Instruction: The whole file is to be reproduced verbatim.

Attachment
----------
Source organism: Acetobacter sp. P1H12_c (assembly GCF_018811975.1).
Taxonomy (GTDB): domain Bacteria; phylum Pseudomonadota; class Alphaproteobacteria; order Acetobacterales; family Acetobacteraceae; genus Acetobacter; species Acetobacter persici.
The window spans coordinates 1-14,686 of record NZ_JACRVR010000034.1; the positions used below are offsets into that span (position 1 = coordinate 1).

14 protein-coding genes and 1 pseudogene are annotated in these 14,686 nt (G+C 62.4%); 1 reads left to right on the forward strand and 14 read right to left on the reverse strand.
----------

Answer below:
Source organism: Acetobacter sp. P1H12_c (assembly GCF_018811975.1).
Taxonomy (GTDB): domain Bacteria; phylum Pseudomonadota; class Alphaproteobacteria; order Acetobacterales; family Acetobacteraceae; genus Acetobacter; species Acetobacter persici.
The window spans coordinates 1-14,686 of record NZ_JACRVR010000034.1; the positions used below are offsets into that span (position 1 = coordinate 1).

14 protein-coding genes and 1 pseudogene are annotated in these 14,686 nt (G+C 62.4%); 1 reads left to right on the forward strand and 14 read right to left on the reverse strand.